(NaBloPoMo) “There Be Dragons,” One Congressman Mutters to the Other (an utterance I imagine one of them making when I watch a span of legislators talking amongst themselves as someone testifies about affordable care for all or the use of alternative energy to combat climate change. How to Help Congress? I Have a Suggestion. (A 420 Character 9-Line Poem by Patty)

Dragons of Varna
Dragons of Varna (Photo credit: Wikipedia)

(NaBloPoMo) “There Be Dragons,” One Congressman Mutters to the Other (an utterance I imagine one of them making when I watch a span of legislators talking amongst themselves as someone testifies about affordable health care for all or the use of alternative energy to combat climate change. How to Help Congress? I Have a Suggestion. (A 420 Character 9-Line Poem by Patty)

The Unknown.

So scary that ancient maps drew Dragons to symbolize the unknown;

travel there was to go “where there be dragons.”

So, is it just fear of the unknown

that creates Congressional enemies of Affordable Care for All

(like the rest of the developed world has)

or Carbon Sequestration to Combat Climate Change?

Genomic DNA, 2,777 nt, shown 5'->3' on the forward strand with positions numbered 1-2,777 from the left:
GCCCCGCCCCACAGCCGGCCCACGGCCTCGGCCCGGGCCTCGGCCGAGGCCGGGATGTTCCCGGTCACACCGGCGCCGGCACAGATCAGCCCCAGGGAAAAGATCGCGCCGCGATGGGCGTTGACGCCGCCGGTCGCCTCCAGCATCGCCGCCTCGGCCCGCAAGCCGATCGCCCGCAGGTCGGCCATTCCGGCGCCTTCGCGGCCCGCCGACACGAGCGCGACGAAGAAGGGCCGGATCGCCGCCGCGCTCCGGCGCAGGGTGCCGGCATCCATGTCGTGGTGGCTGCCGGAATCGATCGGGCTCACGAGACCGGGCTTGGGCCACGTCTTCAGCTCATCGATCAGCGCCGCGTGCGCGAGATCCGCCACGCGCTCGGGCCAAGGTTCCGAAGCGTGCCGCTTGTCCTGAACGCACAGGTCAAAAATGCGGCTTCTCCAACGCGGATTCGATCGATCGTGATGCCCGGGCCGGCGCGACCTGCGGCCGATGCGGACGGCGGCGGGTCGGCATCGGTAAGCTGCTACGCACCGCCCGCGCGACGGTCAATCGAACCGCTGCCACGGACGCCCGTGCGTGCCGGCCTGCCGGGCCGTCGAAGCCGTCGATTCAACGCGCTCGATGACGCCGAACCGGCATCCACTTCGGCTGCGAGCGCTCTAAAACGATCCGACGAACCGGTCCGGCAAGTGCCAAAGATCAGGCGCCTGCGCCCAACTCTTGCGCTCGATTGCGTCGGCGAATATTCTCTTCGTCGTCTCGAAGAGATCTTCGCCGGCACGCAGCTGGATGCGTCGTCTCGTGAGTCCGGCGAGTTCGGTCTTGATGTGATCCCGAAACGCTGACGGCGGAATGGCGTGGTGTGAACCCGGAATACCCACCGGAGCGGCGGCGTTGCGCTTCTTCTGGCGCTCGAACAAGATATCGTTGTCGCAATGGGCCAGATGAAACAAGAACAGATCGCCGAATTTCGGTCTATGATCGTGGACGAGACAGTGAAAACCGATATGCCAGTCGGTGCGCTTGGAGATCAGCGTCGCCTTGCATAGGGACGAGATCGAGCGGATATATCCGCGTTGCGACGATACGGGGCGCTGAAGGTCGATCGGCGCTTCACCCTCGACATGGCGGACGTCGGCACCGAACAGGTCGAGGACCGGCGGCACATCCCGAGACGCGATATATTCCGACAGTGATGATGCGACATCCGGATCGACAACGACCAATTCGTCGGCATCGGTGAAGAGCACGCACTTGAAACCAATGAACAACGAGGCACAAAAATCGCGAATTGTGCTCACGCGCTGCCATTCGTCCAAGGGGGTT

Nix the dragons w/: Ted Talks, Sessions with Phil Nye the Science Guy, or NPR.

Make Known the Unknown.


Moses Pitt - 1680
Moses Pitt – 1680 (Photo credit: amphalon)

Let’s learn facts. Or it’s all going to be too close to what the Onion portrays Congress to be in this piece:

Congress Debates Merits Of New Catchphrase

Rep. William Cummings (D-VA) defends his use of the slang word “pronk” as a legitimate catchphrase.

the frameborder=”no” width=”480″ height=”270″ scrolling=”no” src=”http://www.theonion.com/video_embed/?id=100″></iframe><br /><a href=”http://www.theonion.com/video/congress-debates-merits-of-new-catchphrase,14227/&#8221; target=”_blank” title=”Congress Debates Merits Of New Catchphrase”>Congress Debates Merits Of New Catchphrase</a>

But, I think the guys in an early Congress had an excuse for believing in dragons. They didn’t have access to Ted and his Talks.

Another Idea: our fearful, non-productive Congress could  seize the dragon by the horns (oops, mixed metaphor; but, um, I like it; so it stays.) and go on one of the study abroad programs organized by this amazing company, or ones of its ilk. The company’s called Where There Be Dragons: